I know that the word ‘foodie’ doesn’t have the best connotation, but right now it’s the closest label I can give myself. I have become obsessed with food, eating good food, making good food and of course, where the food I eat comes from. That last point has become one of the most important part of my food consumption recently. You’ve heard the stories about the ‘farms’ that our animals are kept on and GMOs, pesticides and sustainability have become the norm for party discussions. It can be a little daunting at first, and even though I’ve watched many documentaries about food, my official introduction to many of these concepts was lunch with Chef Jame Diack when he introduced his idea of Seasonality.
Before I continue, let’s go over some definitions (even if you don’t need them, I do):
- Seasonality (of food): “Seasonality of food refers to the times of year when the harvest or the flavour of a given type food is at its peak.”
- Provenance: The knowledge of where your food comes from, from the seedling/egg until the time of cooking including how the food is transported.
- Organic: “‘Organic food is the product of a farming system which avoids the use of man-made fertilisers, pesticides; growth regulators and livestock feed additives.”
- Sustainable: “In 2010, the FAO and Bioversity International defined a sustainable diet as: those diets with low environmental impacts which contribute to food and nutrition security and to healthy life for present and future generations.”
- Ethical eating: Ethical eating refers to understanding the moral consequences of food choices and take into consideration damage to the environment, exploitative labour practices, food shortages for others, inhumane treatment of food animals, and the unintended effects of food policy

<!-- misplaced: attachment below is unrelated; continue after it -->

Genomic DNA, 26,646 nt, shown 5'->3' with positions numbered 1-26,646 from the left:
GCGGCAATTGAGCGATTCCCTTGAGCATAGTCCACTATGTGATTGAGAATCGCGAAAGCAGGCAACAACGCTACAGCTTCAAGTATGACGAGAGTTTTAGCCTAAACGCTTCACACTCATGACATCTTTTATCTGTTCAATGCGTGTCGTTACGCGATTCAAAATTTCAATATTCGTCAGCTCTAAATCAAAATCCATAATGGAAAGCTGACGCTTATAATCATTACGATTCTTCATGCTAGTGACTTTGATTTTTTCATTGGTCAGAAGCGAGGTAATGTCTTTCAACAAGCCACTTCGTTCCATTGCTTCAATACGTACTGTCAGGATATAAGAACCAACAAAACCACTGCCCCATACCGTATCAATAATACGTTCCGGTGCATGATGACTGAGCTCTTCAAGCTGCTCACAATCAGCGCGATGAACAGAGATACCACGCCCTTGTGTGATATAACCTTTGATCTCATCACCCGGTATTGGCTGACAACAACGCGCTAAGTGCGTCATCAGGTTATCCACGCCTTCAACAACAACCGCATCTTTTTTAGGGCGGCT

When I arrived at lunch I pretty much thought we’d cover one topic, the idea of Seasonality, because that’s what the new menu was about. At All three restaurants in Diacks portfolio, he follows the idea of Seasonality. Which means, if avocado is not in season then you’re not going to get avocado. As a Millenial, this is a bitter pill to swallow, but it’s also a pill we need to swallow. We’re so far removed from the food we eat we forget that it is a living thing and it matters. The idea of not having avocado on tap is easier to swallow when I put it into the bigger picture of what Diack is doing. As a pioneer of Provenance in South Africa, Diack understands exactly where all the food in his restaurant comes from and how it gets there and 95% of that is now from his family-owned farm in Magaliesburg. What doesn’t come from his farm, is meticulously sourced from ethical local suppliers. From what I hear about the farm, it sounds like an actual farm, not what some mass-producers think is a farm.
So, what about the actual food?
Think, hearty, approachable and well-balanced dishes prepared well. Need I say more?
Try Coobs, I think you’ll be surprised (like I was) by how much you enjoy it.